Critical Thinking and Reading Cues

AN ARGUMENT…

  • Offers a reason or reasons in support of a conclusion
  • Broadly, arguments can be made to support a claim (poverty cannot be eliminated by injecting foreign aid) OR
  • A recommendation (sustainable development programmes should be adopted)

ARGUMENTS CONTAIN …

  • Language clues that indicate a conclusion is being drawn or reasoning is being provided
  • Unstated assumptions – items of information not explicitly stated but upon which the argument relies in order to draw its conclusion

ARGUMENTS PRESENT …

  • Two or more reasons which jointly, or independently support the conclusion
  • Reasons which supports an intermediate conclusion, which then is used with other reasons to support a main conclusion

ARGUMENTS CAN BE FLAWED…

If the conclusion drawn does not follow from the reasons provided.

  • Relying on inappropriate comparisons, examples, or analogies
  • Drawing conclusions on the basis of insufficient evidence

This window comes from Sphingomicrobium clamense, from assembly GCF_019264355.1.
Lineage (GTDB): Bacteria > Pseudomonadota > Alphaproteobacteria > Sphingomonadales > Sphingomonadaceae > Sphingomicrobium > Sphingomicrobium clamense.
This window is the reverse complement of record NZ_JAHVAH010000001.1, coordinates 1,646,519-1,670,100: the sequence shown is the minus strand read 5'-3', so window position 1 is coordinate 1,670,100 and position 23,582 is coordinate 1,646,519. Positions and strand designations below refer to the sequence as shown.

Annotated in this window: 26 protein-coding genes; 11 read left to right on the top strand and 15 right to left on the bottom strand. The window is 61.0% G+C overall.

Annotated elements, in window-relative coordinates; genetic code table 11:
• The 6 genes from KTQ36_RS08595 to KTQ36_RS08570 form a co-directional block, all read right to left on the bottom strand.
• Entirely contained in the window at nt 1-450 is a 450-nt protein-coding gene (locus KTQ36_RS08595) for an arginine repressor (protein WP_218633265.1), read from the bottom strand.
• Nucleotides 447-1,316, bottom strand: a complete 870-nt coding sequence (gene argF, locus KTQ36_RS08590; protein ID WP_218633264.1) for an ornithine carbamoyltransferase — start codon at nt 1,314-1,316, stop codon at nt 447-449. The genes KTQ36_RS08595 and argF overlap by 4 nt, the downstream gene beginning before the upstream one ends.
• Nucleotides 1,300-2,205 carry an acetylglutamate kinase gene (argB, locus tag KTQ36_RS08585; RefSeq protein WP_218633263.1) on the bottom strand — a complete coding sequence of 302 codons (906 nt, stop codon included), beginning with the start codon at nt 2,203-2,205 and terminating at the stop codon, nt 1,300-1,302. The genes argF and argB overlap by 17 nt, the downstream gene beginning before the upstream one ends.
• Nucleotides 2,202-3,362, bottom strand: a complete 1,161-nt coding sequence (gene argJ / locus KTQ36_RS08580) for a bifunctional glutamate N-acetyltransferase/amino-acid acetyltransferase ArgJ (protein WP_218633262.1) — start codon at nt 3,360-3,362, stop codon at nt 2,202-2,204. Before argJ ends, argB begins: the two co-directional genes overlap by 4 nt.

• Using inappropriate/irrelevant evidence
  • Failing to look for other relevant evidence
  • Failure to consider other possibilities
  • Assuming causality: two things have occurred together, one has caused the other
  • Creating slippery slope arguments (a certain action, though possibly harmless in itself will be the first step along a road to inevitable and undesirable consequences)
  • Simply deviating from point and forgetting what you set out to prove.

ARGUMENTS SHOULD BE EXAMINED

Reading and reasoning critically develops THINKERS and WRITERS

  • What is the author’s argument or main point of view?
  • What are his reasons for his conclusion? How are these reasons related?
  •  Do the reasons lead logically to the conclusion? Why or Why not?
  • Has he made any assumptions that can be easily challenged?
  • Has he considered any alternative views? How does he respond to them?
  • And finally – what is YOUR view on this? What are YOUR reasons for your conclusion

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